The Graveyard Book


As part of the Young Adult Reading Challenge I am participating in, I decided to check out The Graveyard Book by Neil Gaiman from Eloor Library.

The Graveyard Book starts rather abruptly with the murder of a young family. Everyone is killed except for the toddler who has crawled out of the house and into the graveyard nearby. When the assassin comes pursuing him, the occupants of the graveyard (the ghosts) come out in his defense and scare him away.

The little boy is then raised in the graveyard by his adopted parents (the ghosts Mr. and Mrs. Owens) and his guardian (Silas – a vampire, although it is not explicitly stated in the book) . The boy who is now named Nobody Owens (because he is nobody with no name) grows up in this strange environment; he is not allowed to step out of the graveyard because the assassin is still waiting for an opportunity to kill him. Nobody is safe only as long as he remains in the graveyard.

The rest of the story deals with his growing-up pains, his adventures, and eventually his stand-off with Jack the assassin.

My thoughts on this book

The book starts a tad bit abruptly for my taste with this sentence:

There was a hand in the darkness, and it held a knife.

And it put me off the book for quite a bit. But slowly, I started settling down.

My copy of the book was illustrated and I enjoyed looking at the illustrations, while reading the book.

The Gate to the Graveyard

The Gate to the Graveyard

I did find the first half a little boring and a tad claustrophobic. The thought that the child could not step out of the graveyard, and that almost 90% of the story is set in the graveyard didn’t really thrill me. Also, his adventures just seemed to be very random, and although I enjoyed reading about it, I just could not see where the plot was going. It seemed to be a sweet, meandering little story but still I could not really get what the fuss was all about.

In between, the mommy in me started asking all too-practical questions – but how did he manage living in the graveyard in the winters? what about his vaccination shots? his dental check-ups, and so on.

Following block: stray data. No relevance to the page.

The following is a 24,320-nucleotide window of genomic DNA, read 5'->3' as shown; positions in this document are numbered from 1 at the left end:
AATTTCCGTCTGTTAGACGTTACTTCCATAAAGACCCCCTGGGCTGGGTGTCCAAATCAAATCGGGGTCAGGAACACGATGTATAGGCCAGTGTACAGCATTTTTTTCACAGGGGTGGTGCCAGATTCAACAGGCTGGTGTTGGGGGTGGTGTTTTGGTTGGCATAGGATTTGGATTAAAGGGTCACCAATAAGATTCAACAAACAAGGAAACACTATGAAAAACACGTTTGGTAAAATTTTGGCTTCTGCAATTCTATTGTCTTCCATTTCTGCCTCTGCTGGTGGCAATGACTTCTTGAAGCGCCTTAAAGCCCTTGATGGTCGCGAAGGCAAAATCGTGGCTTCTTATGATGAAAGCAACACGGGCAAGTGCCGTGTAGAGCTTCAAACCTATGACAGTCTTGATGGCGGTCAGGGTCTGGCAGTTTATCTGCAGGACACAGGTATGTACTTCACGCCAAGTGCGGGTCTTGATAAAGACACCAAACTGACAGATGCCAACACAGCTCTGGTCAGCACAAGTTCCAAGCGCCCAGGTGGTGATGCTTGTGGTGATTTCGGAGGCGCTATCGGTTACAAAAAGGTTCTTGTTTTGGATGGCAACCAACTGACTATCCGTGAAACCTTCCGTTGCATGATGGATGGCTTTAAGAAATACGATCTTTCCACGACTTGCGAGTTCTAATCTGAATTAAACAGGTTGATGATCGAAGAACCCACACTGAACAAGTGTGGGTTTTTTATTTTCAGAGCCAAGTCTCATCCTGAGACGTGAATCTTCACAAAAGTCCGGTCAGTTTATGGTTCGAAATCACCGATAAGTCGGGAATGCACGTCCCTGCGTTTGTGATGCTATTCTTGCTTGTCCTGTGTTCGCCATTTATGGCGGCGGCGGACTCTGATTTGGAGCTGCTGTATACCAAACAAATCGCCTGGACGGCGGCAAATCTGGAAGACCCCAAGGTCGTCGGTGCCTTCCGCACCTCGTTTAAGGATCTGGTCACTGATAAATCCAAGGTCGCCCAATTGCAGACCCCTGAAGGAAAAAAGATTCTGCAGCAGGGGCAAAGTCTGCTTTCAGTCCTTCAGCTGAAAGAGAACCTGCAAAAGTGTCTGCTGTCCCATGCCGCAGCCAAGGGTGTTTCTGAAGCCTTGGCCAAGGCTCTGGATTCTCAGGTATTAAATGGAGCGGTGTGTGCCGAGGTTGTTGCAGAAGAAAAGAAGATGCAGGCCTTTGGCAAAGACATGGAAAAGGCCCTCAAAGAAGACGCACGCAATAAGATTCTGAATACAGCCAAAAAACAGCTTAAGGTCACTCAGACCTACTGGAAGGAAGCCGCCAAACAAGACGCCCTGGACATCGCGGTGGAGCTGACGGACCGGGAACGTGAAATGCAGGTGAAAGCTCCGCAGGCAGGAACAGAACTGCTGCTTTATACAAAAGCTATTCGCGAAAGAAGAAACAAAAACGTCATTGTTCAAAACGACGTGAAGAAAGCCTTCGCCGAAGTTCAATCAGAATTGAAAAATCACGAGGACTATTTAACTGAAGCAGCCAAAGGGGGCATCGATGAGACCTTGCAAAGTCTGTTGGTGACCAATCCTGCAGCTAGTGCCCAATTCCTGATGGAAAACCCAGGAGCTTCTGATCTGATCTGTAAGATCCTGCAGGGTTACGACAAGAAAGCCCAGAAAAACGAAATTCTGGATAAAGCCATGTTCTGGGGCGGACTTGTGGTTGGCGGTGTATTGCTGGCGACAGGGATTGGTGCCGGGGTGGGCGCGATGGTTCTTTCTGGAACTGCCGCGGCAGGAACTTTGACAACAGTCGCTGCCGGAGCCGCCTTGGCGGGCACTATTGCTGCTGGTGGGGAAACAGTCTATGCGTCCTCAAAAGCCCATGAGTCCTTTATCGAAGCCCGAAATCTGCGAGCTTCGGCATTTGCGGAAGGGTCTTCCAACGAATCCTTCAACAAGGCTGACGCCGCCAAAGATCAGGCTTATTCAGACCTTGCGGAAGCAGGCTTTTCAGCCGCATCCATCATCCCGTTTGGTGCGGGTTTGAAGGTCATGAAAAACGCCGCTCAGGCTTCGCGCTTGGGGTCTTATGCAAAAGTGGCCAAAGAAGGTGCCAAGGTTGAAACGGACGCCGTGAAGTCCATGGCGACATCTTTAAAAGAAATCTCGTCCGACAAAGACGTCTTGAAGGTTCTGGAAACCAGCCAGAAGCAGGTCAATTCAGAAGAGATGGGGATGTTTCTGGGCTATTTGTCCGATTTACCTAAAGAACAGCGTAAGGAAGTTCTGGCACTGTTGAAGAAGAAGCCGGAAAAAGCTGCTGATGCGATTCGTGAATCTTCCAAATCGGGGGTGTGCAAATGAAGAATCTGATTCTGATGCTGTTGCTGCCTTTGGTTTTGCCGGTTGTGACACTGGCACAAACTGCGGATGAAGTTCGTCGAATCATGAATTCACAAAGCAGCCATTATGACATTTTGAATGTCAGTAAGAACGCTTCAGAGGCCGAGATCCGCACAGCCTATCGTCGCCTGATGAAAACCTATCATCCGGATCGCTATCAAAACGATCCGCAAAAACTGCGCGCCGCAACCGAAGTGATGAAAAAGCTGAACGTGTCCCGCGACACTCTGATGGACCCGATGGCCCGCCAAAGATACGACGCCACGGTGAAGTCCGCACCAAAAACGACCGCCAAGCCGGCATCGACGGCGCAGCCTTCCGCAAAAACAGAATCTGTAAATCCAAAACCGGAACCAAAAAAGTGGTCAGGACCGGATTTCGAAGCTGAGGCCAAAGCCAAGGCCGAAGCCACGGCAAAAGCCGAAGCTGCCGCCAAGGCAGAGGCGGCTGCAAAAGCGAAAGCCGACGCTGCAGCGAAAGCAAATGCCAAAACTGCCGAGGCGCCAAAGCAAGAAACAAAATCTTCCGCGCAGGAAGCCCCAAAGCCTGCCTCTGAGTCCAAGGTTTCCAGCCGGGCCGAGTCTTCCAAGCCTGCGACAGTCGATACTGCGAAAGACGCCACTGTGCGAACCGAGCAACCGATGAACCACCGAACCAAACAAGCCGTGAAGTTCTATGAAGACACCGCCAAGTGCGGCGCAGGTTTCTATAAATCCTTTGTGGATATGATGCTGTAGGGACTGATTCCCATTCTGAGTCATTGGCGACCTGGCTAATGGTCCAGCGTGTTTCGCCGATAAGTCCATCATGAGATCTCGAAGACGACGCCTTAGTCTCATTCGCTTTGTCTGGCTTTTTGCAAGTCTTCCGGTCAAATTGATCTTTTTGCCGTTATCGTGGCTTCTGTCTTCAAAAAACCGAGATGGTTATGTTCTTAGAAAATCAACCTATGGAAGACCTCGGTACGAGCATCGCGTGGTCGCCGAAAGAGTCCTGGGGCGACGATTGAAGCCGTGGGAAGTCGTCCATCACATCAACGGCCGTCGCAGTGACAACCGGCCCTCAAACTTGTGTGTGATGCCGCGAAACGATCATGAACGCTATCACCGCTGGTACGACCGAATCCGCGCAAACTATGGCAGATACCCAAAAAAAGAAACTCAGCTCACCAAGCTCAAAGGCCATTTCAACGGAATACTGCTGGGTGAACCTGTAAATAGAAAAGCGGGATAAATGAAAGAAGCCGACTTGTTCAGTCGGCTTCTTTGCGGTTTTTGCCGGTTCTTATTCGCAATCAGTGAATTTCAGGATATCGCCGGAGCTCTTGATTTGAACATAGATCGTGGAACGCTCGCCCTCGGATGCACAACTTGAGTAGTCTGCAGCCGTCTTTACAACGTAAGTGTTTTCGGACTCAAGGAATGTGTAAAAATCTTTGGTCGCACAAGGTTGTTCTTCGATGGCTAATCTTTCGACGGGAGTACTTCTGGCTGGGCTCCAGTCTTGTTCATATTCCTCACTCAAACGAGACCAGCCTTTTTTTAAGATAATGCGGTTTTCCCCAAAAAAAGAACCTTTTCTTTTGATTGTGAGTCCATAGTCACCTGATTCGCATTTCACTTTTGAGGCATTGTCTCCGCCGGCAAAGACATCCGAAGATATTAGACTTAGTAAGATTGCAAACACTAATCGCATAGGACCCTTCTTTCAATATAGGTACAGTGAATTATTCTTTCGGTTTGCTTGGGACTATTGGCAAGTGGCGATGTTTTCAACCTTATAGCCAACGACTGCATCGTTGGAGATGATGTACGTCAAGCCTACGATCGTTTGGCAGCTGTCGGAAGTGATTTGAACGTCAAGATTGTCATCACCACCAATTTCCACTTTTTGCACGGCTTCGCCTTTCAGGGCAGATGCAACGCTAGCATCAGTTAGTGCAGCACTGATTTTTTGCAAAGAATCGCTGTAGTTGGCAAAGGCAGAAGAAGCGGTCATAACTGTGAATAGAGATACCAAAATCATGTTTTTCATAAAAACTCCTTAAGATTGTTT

But towards the last 100 pages, all my reservations about this book dropped and I really got into it. Nobody meets his childhood friend, Jack starts stalking Nobody again, and things really start to heat up. The story rapidly moves to a smashing climax, where Nobody gets his revenge.

The ending of the story was just perfectly bittersweet. Nobody is now a big boy and has to leave the graveyard and his friends, and make his way into the land of the living, and live his life. The parting between Nobody and the inmates of the graveyard was so poignant, it left a lump in my throat.

After I read the book, I read the author’s note where he mentions that he was very inspired by Rudyard Kipling’s The Jungle Book. And I could see the resemblances – both are similar tales of a child left to be raised by someone not of his type. In both stories, there is a predator out to get the little boy.

But otherwise, the two stories are completely different. The Jungle Book had a lot more adventure and comic moments, and great characters. Whereas, The Graveyard Book is a softer, more emotional story.

I love them both 🙂

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